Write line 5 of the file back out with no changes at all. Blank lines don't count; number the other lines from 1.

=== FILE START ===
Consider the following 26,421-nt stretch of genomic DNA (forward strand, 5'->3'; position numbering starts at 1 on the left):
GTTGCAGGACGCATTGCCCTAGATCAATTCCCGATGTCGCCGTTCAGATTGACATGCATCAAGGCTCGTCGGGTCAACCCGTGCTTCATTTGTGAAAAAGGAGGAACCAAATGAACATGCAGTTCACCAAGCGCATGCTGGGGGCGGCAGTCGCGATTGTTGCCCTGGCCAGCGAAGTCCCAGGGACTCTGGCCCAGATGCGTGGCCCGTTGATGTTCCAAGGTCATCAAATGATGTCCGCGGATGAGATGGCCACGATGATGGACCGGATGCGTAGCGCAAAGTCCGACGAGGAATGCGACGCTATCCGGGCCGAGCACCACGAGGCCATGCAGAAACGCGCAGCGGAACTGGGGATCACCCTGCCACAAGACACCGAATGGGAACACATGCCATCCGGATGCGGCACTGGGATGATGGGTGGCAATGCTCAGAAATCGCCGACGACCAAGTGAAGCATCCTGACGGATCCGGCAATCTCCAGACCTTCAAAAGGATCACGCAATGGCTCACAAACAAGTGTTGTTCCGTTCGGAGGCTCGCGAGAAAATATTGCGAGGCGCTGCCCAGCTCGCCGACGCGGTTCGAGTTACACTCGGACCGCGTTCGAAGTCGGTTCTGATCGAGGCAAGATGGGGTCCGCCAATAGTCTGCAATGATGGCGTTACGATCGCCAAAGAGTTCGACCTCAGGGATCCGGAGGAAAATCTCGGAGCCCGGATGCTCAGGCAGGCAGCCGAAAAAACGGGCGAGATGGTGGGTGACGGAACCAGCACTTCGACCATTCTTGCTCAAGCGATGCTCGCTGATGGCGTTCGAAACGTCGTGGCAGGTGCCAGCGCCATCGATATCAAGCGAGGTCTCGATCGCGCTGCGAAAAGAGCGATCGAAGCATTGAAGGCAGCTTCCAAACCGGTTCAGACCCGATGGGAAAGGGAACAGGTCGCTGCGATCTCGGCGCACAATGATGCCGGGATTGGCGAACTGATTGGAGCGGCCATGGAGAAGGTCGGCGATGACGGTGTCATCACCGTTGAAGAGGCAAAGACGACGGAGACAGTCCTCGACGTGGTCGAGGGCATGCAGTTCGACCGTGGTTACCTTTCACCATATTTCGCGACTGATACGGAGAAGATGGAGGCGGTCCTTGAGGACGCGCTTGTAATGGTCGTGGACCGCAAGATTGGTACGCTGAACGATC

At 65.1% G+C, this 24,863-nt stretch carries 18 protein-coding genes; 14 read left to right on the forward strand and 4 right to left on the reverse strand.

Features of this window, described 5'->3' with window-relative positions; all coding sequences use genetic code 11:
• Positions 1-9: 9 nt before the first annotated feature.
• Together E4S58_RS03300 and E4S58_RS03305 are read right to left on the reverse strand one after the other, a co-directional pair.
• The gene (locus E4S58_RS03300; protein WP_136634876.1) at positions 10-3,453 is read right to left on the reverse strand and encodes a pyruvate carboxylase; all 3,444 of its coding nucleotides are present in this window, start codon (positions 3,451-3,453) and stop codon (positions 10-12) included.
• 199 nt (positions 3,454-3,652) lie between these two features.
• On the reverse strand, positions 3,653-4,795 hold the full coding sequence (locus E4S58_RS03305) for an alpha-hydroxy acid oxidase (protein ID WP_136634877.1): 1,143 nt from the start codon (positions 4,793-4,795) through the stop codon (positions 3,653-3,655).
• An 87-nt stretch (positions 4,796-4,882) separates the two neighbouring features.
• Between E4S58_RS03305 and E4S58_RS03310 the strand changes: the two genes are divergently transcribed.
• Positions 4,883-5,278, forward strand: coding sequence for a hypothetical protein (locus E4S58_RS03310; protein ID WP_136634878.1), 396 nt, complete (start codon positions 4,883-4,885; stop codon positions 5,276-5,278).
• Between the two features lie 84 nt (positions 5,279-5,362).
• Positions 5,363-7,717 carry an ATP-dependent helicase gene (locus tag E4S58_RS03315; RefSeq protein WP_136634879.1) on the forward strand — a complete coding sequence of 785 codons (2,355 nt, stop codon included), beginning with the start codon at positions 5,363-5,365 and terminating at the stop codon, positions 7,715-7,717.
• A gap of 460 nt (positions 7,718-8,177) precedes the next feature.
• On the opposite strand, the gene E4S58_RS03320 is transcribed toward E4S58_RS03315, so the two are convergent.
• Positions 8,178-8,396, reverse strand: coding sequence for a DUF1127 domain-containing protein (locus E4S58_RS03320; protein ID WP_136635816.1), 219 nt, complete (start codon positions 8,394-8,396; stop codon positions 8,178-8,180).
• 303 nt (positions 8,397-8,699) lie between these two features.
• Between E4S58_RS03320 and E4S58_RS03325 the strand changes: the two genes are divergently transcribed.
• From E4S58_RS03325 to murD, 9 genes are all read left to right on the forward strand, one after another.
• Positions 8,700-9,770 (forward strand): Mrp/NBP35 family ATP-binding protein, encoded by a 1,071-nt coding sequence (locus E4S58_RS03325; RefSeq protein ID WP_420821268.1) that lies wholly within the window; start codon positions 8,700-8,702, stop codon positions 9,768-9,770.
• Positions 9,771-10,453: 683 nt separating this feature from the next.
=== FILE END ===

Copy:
• Positions 1-9: 9 nt before the first annotated feature.